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Robin Hood Pandey aka Chulbul Pandey (Salman Khan) is one crazy cop you don’t want to cross paths with. Pandeyji doesn’t care about the law or the poor or the rich or even himself as long as he gets to kick the bad guys, crack jokes and make oodles of money on the side. His life is all about loving his mother (Dimple Kapadia), hating his step father (Vinod Khanna) and avoiding his dumb half brother Makhi (Arbaaz Khan). Pandey falls in love with Rajjo (Sonakshi Sinha), a local potter woman but she doesn’t reciprocate her feelings as openly as her fearless or ‘dabangg’ suitor and tells him in no uncertain terms that she can’t marry him as long as her drunkard father (Mahesh Manjrekar) lives. While Pandey woos Rajo he incurs the wrath of Cheddi Singh (Sonu Sood), the rising local politician who takes it upon himself to destroy Pandey’s life. The sudden death of Pandey’s mother severs his familial ties and Cheddi uses this opportunity to pit Makhi against his own brother. What Cheddi doesn’t realize is that the bond between the brothers might be stronger than what is seems.
Salman Khan as Dabangg
For some time now a Salman Khan film generates the kind of buzz that none of his contemporaries can even image. Unlike the other Khans who proudly display the tag of thinking actors or even plain media savvy and don’t shy away from going overboard when it comes to promoting a film, Salman never really bothered about anything and that’s perhaps exactly what makes him a darling of the masses. Not that Dabangg is great cinema but truth be told it would have been a mediocre flick had it not been for Salman Khan’s presence.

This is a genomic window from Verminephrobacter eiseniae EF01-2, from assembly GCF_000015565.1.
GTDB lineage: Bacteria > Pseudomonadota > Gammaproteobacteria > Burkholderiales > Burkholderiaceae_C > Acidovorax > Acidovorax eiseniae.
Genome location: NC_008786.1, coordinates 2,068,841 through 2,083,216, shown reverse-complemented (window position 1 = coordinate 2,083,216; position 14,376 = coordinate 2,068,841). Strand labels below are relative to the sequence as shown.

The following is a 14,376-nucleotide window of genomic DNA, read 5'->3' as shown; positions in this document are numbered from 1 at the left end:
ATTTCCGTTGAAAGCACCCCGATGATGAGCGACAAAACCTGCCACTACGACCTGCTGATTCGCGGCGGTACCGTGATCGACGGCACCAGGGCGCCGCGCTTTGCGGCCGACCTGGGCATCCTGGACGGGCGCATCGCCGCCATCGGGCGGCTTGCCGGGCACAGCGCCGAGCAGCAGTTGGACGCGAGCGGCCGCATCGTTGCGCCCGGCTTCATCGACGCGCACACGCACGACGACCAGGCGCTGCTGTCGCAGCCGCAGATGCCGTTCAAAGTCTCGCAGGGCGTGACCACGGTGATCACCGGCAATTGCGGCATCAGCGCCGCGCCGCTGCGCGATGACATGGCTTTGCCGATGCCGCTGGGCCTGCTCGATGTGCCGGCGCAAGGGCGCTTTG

Think of all the standard ingredients of a typical Hindi masala film of the 1980’s. Now imagine them two decades later and what you get is Dabangg. Abhinav Singh Kashyap’s debut film is an ode to the larger than life heroes, the devil incarnate villains, the good for nothing dimwitted younger brothers, the loving mothers, the nubile heroines, the ironclad fathers and just about everyone who adorned ’80’s Hindi fare. Kashyap manages to round up a pretty decent cast including a stellar Om Puri who shines even in a strangely edited cameo, but more importantly with Chulbul Pandey comes up with a protagonist that is really fun to watch.
Stylized to the hilt and played over the top with caution thrown to the wind, Salman Khan’s performance might not be a master class in acting but it sure is one crazy rollercoaster of a ride. Dabangg’s Chulbul Pandey is highly reminiscent of Vikram’s bravura performance in Samy but barring the mood the two can’t be compared.
Final Words about Dabangg
Infused with adrenalin right from the word go, Kashyap ensures that there is hardly a dull moment in the film. Even in the climax when nothing more can be expected the revelation about his mother’s death has Chulbul so stirred up that his shirt tears by itself! The narrative structure of the film is almost like a western (further aided by background score) or a B film in its execution and while Kahsyap tries to inject some sort of layering in the characters this isn’t a film that is script dependent. The setting of the film might be rustic but even that seems like a concerted effort beyond a point; where in small town India does an earthen pot sell for 250 bucks! For those who have watched Wanted, Dabangg might come across as the former redux with some action sequences, the background score and even shots replicated but what makes Dabangg tick is the sheer audacity of Chulbul Pandey’s character. Some highly nuanced writing that is a throwback to the classical escapist fare of yesteryear commercial Hindi cinema, Dabangg is truly unapologetic and highly enjoyable.
Dabangg Rating: 3.5/5
Dabangg Cast: Salman Khan, Sonakshi Sinha, Arbaaz Khan, Dimple Kapadia, Vinod Khanna, Om Puri, Mahesh Manjrekar and Sonu Sood
Dabangg Written by: Dilip Shukla and Abhinav Kashyap
Dabangg Directed by: Abhinav Singh Kashyap
Dabangg Genre: Action
Dabangg Music: Sajid-Wajid
write by Alva